Q: Why did you do it at a Unitarian church? Not to be disrespectful, but wasn’t that sort of cowardly in that, if you’re going to be in-your-face, then do it at a Catholic church?

A: There was no Catholic church available. There was no priest or bishop that would allow them to do that ceremony in a Catholic church.

Q: There was no other like-minded priest willing to take the risk?

A: A bishop who would have done that would have been immediately excommunicated. A priest, a pastor who would do that in his church would be excommunicated.

Q: What would women bring to the priesthood that men don’t?

A: In our church, we profess that in the eyes of God women and men are of equal stature and dignity. All I’m saying is that we need the wisdom, the compassion, intelligence, the experience and the courage of women to make our church complete.

Q: Well, there are nuns.

A: No, no, no. Nuns are not ordained.

Q: How many women have been “ordained” in the U.S.?

A: 36. The numbers in Europe and Australia are not known.

Q: You’d be the first U.S. priest excommunicated for such an action. Why didn’t you do it anonymously like a handful of European Catholic bishops are said to have done?

A: Why act in the shadows? I believe in transparency.

Q: So was this your Rosa Parks moment?

A: The Rosa Parks moment was earlier for me in the Vatican in 2000. When I was invited to speak on Vatican radio. I had 15 minutes, and 13 of those minutes were devoted to talk about the SOA. I knew what I had to say, I said, “There will never be justice in our Catholic Church until women can be ordained.”

Q: What happened?

A: The [station] manager came in, furious. I had 30 seconds to go, but they just cut me off and came in with Gregorian music.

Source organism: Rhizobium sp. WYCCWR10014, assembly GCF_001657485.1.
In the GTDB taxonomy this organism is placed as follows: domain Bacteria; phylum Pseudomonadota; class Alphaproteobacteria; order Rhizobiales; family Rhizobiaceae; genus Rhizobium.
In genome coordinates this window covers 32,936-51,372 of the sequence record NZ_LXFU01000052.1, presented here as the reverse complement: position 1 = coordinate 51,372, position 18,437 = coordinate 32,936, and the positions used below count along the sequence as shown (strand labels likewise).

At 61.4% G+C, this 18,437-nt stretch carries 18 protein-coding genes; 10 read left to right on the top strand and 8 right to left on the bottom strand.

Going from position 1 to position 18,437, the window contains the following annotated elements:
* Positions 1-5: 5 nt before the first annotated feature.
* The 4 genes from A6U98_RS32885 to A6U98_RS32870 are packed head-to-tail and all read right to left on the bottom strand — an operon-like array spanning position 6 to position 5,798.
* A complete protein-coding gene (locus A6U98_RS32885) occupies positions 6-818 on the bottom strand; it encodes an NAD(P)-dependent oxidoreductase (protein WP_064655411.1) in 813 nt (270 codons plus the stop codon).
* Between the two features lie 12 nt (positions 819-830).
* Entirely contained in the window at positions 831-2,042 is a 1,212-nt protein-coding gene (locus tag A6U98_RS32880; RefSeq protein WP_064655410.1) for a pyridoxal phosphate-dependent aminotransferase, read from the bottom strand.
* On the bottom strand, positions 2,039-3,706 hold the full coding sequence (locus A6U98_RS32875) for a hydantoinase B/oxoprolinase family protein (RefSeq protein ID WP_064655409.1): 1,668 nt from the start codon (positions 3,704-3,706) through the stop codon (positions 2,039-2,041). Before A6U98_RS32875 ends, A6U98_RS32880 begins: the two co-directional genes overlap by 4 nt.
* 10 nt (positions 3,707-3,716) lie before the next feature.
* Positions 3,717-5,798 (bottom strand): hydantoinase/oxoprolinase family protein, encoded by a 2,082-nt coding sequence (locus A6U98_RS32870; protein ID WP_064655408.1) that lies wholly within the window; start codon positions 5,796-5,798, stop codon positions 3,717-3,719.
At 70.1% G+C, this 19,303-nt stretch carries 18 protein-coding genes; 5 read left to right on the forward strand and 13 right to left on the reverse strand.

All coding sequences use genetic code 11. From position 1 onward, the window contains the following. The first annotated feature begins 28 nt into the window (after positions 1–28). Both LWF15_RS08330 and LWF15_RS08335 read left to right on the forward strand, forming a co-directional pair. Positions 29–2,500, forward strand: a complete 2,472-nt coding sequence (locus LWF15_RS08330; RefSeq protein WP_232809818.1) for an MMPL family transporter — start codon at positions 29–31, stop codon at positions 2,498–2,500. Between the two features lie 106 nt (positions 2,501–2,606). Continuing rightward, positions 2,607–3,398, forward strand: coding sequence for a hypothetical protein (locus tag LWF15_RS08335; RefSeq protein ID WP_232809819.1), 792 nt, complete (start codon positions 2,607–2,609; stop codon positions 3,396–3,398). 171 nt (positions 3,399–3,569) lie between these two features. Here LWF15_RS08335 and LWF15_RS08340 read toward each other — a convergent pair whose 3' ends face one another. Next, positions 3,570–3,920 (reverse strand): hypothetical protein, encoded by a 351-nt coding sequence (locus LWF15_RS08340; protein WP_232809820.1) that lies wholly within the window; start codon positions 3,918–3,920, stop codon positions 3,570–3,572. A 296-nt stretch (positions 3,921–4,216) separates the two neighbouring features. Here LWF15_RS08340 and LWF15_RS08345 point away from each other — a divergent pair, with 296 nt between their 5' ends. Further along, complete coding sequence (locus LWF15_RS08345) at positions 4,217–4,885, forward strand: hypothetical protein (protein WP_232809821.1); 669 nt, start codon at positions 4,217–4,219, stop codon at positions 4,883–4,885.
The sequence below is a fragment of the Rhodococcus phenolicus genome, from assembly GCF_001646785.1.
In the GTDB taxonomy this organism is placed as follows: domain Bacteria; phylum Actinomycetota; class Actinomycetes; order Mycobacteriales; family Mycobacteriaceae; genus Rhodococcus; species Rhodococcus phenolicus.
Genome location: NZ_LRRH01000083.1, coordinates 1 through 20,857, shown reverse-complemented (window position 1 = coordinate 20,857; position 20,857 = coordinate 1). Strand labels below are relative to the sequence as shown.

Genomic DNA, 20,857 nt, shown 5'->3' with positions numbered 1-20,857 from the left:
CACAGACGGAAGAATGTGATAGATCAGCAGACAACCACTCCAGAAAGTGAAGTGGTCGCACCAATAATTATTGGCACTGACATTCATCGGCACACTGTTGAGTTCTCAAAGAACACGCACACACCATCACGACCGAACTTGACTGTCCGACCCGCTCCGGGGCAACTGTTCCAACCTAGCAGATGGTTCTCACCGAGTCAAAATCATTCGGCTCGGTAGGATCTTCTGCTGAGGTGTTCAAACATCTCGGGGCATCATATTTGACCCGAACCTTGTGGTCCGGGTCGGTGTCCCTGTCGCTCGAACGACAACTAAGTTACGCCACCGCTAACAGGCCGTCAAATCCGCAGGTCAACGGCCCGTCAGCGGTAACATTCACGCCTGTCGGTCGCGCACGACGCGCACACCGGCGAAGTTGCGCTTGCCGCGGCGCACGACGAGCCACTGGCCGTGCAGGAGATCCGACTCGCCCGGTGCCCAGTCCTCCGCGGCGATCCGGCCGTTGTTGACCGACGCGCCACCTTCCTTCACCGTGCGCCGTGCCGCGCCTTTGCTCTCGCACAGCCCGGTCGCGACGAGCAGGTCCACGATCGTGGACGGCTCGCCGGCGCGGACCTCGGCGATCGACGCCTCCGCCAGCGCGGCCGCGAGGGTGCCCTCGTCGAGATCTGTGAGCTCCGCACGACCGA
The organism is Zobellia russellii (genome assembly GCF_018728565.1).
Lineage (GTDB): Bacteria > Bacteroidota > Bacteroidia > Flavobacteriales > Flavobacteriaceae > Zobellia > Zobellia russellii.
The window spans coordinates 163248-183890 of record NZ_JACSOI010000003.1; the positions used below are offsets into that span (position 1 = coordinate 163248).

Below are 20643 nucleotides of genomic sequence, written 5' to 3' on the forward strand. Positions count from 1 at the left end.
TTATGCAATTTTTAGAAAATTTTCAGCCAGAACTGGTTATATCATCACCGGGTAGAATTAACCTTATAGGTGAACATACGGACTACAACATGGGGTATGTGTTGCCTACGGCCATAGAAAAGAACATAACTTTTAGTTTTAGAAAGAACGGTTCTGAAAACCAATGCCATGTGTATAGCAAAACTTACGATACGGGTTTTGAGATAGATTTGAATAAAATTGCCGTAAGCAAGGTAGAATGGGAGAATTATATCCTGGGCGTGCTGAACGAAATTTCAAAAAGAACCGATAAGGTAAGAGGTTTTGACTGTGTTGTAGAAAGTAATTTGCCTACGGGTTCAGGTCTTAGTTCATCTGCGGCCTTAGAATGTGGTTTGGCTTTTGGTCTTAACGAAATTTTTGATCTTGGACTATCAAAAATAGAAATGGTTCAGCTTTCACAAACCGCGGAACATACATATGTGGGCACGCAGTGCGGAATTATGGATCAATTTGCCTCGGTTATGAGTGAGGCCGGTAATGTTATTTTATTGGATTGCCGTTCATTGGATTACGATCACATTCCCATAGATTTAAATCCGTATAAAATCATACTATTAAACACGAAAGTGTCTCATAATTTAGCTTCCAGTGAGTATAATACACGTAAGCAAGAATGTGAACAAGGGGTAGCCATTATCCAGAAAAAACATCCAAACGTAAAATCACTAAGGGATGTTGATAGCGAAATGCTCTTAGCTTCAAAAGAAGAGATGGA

Q: Will you recant?

A: I could never recant.

Q: What does your family want you to do?

A: My brother and two sisters said: “You are gonna break Daddy’s heart. He’s 95.” They were asking me to reconsider. My daddy said: “God is gonna take care of Roy. Roy is doing the right thing, and I support him.” Then my siblings came onboard.

Q: Have you heard any more from the Vatican?

A: Nothing. They might have the hope that this sinner, this priest who has gone against church teaching, will perhaps at the last hour repent.

Q: You’ve led protests outside the gates of Fort Benning against the School of the Americas. Will you protest at the Vatican if you’re excommunicated?

A: Of course. I do believe that, as a priest for 36 years, I should be allowed 10 or 15 minutes with the pope to make a personal appeal.

Q: Has this experience shaken or strengthened your faith?

A: It has brought me closer to God. It has brought me deeper peace. “Weeping will endure the night, but joy comes in the morning.”

How bourgeois of him. What? You thought I was going to get through this entire post and not make that joke?

So let’s do the math. He’s been a priest for 36 years so he was ordained around 1972. Kinda’ fits, right? I know a few priests from this generation and they are almost uniformly in shock that they weren’t able to completely overhaul the Church to their will. They know they’re running out of time because they bemoan the younger generation of conservative priests. I suspect that in the end the hippie generation will have only succeeded in making the Church more able to stand against dissent. It’s kind of like the Big Bad Wolf. Sure he had some successes blowing the first two houses down but then he couldn’t understand how he couldn’t knock down the third one. It had been built too strong.